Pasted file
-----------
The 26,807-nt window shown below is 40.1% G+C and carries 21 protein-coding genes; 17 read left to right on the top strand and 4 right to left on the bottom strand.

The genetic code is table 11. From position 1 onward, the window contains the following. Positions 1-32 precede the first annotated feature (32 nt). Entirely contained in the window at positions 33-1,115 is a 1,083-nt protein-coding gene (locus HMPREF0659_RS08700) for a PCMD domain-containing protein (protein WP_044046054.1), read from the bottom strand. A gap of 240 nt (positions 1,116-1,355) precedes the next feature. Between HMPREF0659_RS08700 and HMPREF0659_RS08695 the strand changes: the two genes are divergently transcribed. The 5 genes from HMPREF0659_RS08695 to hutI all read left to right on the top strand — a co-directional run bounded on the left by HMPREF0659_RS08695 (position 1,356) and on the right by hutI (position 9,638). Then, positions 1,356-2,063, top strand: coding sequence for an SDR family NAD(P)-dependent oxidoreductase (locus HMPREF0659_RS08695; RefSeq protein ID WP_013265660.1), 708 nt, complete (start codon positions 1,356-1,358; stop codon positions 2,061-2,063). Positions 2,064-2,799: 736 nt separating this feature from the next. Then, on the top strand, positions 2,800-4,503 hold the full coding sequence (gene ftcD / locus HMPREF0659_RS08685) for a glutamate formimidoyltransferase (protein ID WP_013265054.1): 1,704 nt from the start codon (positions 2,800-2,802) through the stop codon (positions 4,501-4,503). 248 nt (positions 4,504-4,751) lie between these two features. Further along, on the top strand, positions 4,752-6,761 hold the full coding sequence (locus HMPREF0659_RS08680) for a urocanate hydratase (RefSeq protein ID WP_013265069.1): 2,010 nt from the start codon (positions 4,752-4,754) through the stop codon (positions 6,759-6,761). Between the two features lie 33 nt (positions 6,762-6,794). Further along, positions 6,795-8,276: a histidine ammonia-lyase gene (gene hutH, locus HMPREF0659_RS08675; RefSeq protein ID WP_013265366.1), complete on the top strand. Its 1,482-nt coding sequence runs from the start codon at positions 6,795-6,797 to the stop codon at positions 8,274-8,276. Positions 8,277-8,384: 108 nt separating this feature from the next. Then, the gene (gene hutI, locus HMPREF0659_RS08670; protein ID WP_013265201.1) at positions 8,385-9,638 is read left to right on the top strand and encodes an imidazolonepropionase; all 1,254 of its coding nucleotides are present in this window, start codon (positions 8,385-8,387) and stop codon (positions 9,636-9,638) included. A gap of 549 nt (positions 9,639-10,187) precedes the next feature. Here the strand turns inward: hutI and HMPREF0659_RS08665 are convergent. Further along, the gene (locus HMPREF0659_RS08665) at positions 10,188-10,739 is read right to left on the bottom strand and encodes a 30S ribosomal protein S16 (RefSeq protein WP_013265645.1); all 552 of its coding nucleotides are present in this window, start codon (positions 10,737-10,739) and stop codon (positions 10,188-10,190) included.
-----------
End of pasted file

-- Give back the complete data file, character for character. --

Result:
The 26,807-nt window shown below is 40.1% G+C and carries 21 protein-coding genes; 17 read left to right on the top strand and 4 right to left on the bottom strand.

The genetic code is table 11. From position 1 onward, the window contains the following. Positions 1-32 precede the first annotated feature (32 nt). Entirely contained in the window at positions 33-1,115 is a 1,083-nt protein-coding gene (locus HMPREF0659_RS08700) for a PCMD domain-containing protein (protein WP_044046054.1), read from the bottom strand. A gap of 240 nt (positions 1,116-1,355) precedes the next feature. Between HMPREF0659_RS08700 and HMPREF0659_RS08695 the strand changes: the two genes are divergently transcribed. The 5 genes from HMPREF0659_RS08695 to hutI all read left to right on the top strand — a co-directional run bounded on the left by HMPREF0659_RS08695 (position 1,356) and on the right by hutI (position 9,638). Then, positions 1,356-2,063, top strand: coding sequence for an SDR family NAD(P)-dependent oxidoreductase (locus HMPREF0659_RS08695; RefSeq protein ID WP_013265660.1), 708 nt, complete (start codon positions 1,356-1,358; stop codon positions 2,061-2,063). Positions 2,064-2,799: 736 nt separating this feature from the next. Then, on the top strand, positions 2,800-4,503 hold the full coding sequence (gene ftcD / locus HMPREF0659_RS08685) for a glutamate formimidoyltransferase (protein ID WP_013265054.1): 1,704 nt from the start codon (positions 2,800-2,802) through the stop codon (positions 4,501-4,503). 248 nt (positions 4,504-4,751) lie between these two features. Further along, on the top strand, positions 4,752-6,761 hold the full coding sequence (locus HMPREF0659_RS08680) for a urocanate hydratase (RefSeq protein ID WP_013265069.1): 2,010 nt from the start codon (positions 4,752-4,754) through the stop codon (positions 6,759-6,761). Between the two features lie 33 nt (positions 6,762-6,794). Further along, positions 6,795-8,276: a histidine ammonia-lyase gene (gene hutH, locus HMPREF0659_RS08675; RefSeq protein ID WP_013265366.1), complete on the top strand. Its 1,482-nt coding sequence runs from the start codon at positions 6,795-6,797 to the stop codon at positions 8,274-8,276. Positions 8,277-8,384: 108 nt separating this feature from the next. Then, the gene (gene hutI, locus HMPREF0659_RS08670; protein ID WP_013265201.1) at positions 8,385-9,638 is read left to right on the top strand and encodes an imidazolonepropionase; all 1,254 of its coding nucleotides are present in this window, start codon (positions 8,385-8,387) and stop codon (positions 9,636-9,638) included. A gap of 549 nt (positions 9,639-10,187) precedes the next feature. Here the strand turns inward: hutI and HMPREF0659_RS08665 are convergent. Further along, the gene (locus HMPREF0659_RS08665) at positions 10,188-10,739 is read right to left on the bottom strand and encodes a 30S ribosomal protein S16 (RefSeq protein WP_013265645.1); all 552 of its coding nucleotides are present in this window, start codon (positions 10,737-10,739) and stop codon (positions 10,188-10,190) included.